Hey! It’s finally here! The long-awaited article companion to my xRMVirtual presentation. If you haven’t seen the video, then I invite you to do so. If you have, then I apologize for wandering, at times, and trying to squeeze too much into too little a timeframe. I ended up repeating the content to a different group of colleagues, and I went about 90 minutes—spending more time in the live demonstration, than in much of the content I presented initially. That said, I would like to provide a repeat of the demonstration material in a separate video in the near future.
So, parting with the final ado:
- Transcompiles - "Source-to-source". Mostly this is accomplished by removing TS markup, however some language constructs undergo a more nuanced conversion.
What Does that Mean?
In the web-development world, EcmaScript is king, and TypeScript does well to bow to it.
TypeScript's stated direction is to provide feature-parity with EcmaScript 6. Indeed, many of TypeScript 1.4's current features, and the coming 1.5 update will bring the language very close to party with the current specification for EcmaScript 6.
However, you might be surprised to discover that by default, it builds down into EcmaScript 3, which supports a very broad range of browsers (going back to at least IE6, but if you know somebody that is still using IE6, please thaw out their cryo-chamber). Some features require newer versions, such as getters and setters, which require ES5. Most other features are build down into a syntax that works in the older language, such as classes or template strings, which are native to ES6, but built into ES3/5 in a very specific manner so as to allow the ES6 syntax/style to be leveraged for "older" platforms.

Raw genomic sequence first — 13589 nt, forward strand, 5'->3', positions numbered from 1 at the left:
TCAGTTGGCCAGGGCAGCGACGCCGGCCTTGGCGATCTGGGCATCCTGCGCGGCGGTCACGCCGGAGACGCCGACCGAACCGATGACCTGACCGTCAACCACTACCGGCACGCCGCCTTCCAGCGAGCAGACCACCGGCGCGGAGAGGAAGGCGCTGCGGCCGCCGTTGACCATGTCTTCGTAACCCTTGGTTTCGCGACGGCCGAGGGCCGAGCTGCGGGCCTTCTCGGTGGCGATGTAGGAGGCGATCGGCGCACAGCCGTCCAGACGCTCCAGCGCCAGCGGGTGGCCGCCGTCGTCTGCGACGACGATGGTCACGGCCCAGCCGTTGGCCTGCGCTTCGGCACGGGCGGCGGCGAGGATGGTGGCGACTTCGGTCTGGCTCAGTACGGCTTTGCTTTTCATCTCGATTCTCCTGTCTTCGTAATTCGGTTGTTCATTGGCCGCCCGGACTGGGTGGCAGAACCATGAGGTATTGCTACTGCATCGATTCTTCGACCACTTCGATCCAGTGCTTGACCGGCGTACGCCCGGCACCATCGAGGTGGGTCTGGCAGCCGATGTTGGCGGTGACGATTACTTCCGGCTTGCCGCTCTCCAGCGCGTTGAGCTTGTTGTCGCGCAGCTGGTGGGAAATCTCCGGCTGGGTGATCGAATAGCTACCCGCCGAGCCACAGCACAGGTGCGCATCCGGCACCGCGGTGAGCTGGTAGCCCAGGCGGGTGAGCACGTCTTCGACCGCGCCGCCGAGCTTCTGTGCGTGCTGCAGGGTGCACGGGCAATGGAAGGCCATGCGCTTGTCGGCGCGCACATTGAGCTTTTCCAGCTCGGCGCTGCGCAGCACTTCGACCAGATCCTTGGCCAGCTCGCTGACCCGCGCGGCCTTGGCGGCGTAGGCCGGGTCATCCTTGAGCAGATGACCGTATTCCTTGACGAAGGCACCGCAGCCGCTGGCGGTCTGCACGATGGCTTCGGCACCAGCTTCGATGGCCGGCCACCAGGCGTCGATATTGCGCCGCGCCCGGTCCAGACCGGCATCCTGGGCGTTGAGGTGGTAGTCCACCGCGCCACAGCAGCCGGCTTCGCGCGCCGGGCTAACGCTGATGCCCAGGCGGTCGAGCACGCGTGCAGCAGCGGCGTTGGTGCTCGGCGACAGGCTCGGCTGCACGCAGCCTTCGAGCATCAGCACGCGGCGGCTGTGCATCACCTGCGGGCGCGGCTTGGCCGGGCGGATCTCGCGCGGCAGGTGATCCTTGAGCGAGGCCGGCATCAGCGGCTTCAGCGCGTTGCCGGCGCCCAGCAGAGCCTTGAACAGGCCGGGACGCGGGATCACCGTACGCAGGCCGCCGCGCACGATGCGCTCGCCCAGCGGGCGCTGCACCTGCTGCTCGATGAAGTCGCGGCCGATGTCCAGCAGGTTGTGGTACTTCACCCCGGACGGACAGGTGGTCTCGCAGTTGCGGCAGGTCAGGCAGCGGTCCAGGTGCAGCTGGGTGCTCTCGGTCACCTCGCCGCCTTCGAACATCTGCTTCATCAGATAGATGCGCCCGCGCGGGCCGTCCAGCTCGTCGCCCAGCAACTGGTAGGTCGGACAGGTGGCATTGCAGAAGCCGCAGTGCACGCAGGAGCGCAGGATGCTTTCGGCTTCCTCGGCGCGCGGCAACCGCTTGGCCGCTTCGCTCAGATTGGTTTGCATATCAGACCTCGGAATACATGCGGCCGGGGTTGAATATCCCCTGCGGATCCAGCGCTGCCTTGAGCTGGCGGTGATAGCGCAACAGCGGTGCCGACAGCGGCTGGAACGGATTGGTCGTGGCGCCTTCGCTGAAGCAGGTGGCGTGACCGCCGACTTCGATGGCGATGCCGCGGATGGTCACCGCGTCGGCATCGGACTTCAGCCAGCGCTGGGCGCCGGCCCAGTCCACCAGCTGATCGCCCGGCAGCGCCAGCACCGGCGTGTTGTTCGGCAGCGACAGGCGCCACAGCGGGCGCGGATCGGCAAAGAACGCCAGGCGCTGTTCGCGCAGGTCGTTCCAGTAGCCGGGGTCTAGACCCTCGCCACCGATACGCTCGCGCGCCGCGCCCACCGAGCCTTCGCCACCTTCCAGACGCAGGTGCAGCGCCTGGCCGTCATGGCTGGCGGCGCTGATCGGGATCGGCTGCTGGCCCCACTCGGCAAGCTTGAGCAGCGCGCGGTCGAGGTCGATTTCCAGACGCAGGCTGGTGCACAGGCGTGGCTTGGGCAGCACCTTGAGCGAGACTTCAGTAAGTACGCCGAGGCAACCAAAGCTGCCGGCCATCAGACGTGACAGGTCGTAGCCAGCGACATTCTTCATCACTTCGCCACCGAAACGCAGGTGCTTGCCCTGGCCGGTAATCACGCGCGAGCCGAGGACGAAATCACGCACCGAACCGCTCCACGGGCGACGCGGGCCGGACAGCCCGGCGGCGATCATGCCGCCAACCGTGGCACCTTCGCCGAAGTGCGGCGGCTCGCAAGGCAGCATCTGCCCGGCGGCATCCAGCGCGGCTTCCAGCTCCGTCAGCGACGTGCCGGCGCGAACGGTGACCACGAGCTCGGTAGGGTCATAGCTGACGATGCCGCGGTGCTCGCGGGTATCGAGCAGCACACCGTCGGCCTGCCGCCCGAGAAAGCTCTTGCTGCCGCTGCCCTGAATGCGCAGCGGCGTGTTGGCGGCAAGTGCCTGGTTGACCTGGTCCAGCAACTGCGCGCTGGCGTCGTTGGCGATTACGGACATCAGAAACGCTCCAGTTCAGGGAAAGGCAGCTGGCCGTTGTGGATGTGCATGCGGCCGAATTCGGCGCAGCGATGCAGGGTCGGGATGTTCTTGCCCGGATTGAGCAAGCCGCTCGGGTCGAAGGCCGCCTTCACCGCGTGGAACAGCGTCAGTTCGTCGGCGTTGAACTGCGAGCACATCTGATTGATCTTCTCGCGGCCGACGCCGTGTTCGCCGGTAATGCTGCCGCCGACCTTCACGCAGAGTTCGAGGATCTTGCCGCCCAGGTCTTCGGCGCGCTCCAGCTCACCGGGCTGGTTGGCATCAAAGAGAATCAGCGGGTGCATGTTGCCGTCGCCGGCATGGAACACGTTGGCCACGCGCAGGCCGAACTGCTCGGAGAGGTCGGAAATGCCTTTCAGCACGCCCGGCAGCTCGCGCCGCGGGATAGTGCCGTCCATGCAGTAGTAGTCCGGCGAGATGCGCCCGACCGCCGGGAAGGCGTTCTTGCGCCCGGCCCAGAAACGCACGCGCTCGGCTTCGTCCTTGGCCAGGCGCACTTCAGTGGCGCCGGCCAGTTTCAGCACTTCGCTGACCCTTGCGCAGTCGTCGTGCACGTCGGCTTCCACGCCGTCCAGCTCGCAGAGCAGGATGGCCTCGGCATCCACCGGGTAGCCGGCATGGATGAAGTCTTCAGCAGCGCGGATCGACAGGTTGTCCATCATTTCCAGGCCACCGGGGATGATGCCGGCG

Type inference also helps keep the requisite TypeScript syntax to a bare minimum, and where it is most useful. However, you can expect it to nag at you as you design, doing so with real-time compiler validation. Thankfully, it also offers great IntelliSense support to sort out type issues on-the-fly.
Code documentation is formulated in JSDoc, which is more widely used by web-developers, and does break away from XML documentation common to Visual Studio. (I use Atomineer Pro to help generate documentation. It's inexpensive, and offers TypeScript support.)
These are called "TypeScript Definition Files", and carry the special extension .d.ts. This approach is effective, although not always perfect, and is often at the mercy of the crowd--rather than the library's original author. However, there are projects that are good about self-made definitions, and I'd like to give a shout-out to Telerik's Kendo UI framework for being one such example.
- Visual Studio 2013 Update 2 (or later), Sublime Text, Eclipse
- TypeScript 1.5: http://www.typescriptlang.org/#Download
- NuGet: http://docs.nuget.org/consume/installing-nuget,
or TypeScript Definition Manager (Node Package Manager): https://github.com/Definitelytyped/tsd#install
- Gulp: http://gulpjs.com/ If you wanna get freaky amazing.